Because of its daunting reputation, many readers shy away from James Joyce’s Ulysses, when really the book is not nearly as challenging as some literati would have you believe. It’s funny and poignant and moving, and sure, it’s loaded with so many allusions that you’d have to spend a lifetime sorting them out, but once you get into its rhythm, its voices, it’s actually not that hard to read, and it’s certainly one of the most rewarding books I’ve ever read. One of the key difficulties for readers new to Ulysses is simply penetrating those first few pages, getting a visual for what’s going on with Buck Mulligan and young Stephen. Because Joyce is transposing events, both mythically, religiously, and chronologically, the opening is particularly challenging–especially because Joyce doesn’t explicate these shifts for the reader. There are plenty of aids out there, of course, from Harry Blamires’s The New Bloomsday Book to Joseph Campbell‘s fantastic lectures, and readers new to the book should not feel daunted or put off by the fact that this book might require a good. Led by Robert Berry, the folks at Throwaway Horse have started a new project, a comic book representation of Ulysses that is, to say the least, wildly ambitious. I’ll let them put it in their own words:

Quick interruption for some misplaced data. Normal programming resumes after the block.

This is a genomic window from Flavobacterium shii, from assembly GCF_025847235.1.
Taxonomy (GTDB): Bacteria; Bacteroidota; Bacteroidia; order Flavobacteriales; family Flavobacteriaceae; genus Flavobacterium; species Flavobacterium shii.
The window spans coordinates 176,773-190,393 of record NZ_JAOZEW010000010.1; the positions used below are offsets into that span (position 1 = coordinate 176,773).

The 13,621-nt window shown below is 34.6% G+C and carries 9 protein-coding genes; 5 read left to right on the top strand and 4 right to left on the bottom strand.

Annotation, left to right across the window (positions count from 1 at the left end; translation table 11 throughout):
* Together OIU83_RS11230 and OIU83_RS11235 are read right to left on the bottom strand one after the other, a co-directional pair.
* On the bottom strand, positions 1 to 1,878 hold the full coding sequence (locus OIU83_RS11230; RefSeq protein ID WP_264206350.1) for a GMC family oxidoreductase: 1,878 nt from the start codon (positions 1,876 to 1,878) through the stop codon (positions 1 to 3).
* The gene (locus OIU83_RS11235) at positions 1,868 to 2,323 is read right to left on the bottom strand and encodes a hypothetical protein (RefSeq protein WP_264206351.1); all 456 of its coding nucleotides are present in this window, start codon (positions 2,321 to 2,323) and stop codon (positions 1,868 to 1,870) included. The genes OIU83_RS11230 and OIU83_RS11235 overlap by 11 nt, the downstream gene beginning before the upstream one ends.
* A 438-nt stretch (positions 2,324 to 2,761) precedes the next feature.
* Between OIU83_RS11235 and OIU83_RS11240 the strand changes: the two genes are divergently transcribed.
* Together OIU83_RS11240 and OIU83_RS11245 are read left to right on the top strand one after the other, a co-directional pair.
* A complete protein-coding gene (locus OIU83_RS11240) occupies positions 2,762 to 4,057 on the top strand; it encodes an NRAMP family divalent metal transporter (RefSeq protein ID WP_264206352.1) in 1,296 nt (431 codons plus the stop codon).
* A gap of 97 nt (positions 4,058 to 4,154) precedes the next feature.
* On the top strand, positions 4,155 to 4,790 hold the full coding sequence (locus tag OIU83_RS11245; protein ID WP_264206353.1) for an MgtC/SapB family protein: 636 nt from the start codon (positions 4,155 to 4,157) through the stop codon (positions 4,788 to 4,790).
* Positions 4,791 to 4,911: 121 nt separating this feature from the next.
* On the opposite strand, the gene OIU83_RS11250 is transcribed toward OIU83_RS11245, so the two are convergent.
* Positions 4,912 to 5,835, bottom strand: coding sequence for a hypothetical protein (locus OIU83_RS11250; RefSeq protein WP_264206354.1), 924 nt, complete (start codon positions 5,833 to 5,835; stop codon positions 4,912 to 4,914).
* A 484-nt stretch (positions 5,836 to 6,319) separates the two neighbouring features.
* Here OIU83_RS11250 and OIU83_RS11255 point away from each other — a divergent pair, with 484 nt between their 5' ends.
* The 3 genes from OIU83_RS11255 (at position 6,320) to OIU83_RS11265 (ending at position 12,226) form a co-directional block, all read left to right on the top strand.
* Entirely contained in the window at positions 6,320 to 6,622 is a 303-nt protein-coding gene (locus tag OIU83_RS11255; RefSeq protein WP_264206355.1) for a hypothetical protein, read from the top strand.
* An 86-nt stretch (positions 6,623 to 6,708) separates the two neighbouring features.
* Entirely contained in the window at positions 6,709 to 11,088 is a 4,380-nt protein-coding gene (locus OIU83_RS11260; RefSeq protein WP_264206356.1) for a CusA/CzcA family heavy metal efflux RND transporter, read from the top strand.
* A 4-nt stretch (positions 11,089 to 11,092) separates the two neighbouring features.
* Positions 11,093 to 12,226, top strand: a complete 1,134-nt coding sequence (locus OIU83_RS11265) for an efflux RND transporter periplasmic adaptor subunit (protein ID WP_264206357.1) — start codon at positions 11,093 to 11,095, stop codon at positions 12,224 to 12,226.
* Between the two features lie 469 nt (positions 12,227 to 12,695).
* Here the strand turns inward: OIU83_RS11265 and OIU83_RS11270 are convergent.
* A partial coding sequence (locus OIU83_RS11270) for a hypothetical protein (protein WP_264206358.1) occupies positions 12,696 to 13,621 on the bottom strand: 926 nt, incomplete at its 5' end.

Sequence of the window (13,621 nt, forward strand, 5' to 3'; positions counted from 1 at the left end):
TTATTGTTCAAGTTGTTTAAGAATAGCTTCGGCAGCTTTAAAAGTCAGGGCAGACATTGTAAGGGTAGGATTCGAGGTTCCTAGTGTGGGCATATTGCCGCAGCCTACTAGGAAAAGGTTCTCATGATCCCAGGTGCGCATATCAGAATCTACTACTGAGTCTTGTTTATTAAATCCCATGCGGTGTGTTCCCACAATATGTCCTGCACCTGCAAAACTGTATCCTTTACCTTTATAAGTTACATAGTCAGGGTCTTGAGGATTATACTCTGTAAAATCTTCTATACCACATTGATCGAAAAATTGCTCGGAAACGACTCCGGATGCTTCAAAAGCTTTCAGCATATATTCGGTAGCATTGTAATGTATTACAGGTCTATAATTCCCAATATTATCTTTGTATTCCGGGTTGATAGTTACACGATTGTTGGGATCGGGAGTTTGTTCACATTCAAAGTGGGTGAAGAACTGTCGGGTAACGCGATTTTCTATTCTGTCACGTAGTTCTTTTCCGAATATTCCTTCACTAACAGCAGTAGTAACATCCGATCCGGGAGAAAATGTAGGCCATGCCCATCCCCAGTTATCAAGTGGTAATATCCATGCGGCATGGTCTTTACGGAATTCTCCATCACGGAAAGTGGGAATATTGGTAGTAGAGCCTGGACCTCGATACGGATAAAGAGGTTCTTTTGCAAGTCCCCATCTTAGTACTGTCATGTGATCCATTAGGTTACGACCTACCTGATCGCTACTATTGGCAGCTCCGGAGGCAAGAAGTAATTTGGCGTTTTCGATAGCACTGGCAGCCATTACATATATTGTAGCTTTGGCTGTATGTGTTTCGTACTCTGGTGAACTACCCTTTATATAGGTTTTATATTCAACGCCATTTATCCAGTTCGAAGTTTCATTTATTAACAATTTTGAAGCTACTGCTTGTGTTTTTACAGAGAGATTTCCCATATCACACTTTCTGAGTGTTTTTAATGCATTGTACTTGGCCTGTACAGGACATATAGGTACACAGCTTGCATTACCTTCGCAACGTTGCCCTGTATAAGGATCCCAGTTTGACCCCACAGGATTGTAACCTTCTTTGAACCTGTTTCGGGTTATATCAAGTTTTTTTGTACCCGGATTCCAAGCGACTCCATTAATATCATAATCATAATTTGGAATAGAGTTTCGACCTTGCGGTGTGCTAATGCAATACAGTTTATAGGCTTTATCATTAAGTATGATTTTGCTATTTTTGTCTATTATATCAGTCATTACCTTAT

“Ulysses ‘SEEN’” is the inaugural project of Throwaway Horse LLC. Throwaway Horse is devoted to fostering understanding of public domain literary masterworks by joining the visual aid of the graphic novel with the explicatory aid of the internet. By creating “Web 2.0” versions of these works, we hope to proliferate and help to not only preserve them, but ensure their continued vitality and relevance. Throwaway Horse projects are meant to be mere companion pieces to the works themselves—by outfitting the reader with the familiar gear of the comic narrative and the progressive gear of web annotations, we hope that a tech-savvy new generation of readers will be able to cut through jungles of unfamiliar references and appreciate the subtlety and artistry of the original books themselves which they otherwise might have neglected.
So far, Berry has illustrated the first chapter (commonly referred to as “Telemachus”). Berry’s work is far more detailed than I initially had imagined was possible, and there are even useful annotations by scholar Mike Barsanti. This is truly a massive project, given the level of detail Berry has committed to the first chapter, and I think it will be an invaluable resource to readers new to Ulysses as well as those who’ve already been through the book before. Here’s hoping that we’ll get all the way to Molly’s final monologue!
(Thanks to Nick for the tip).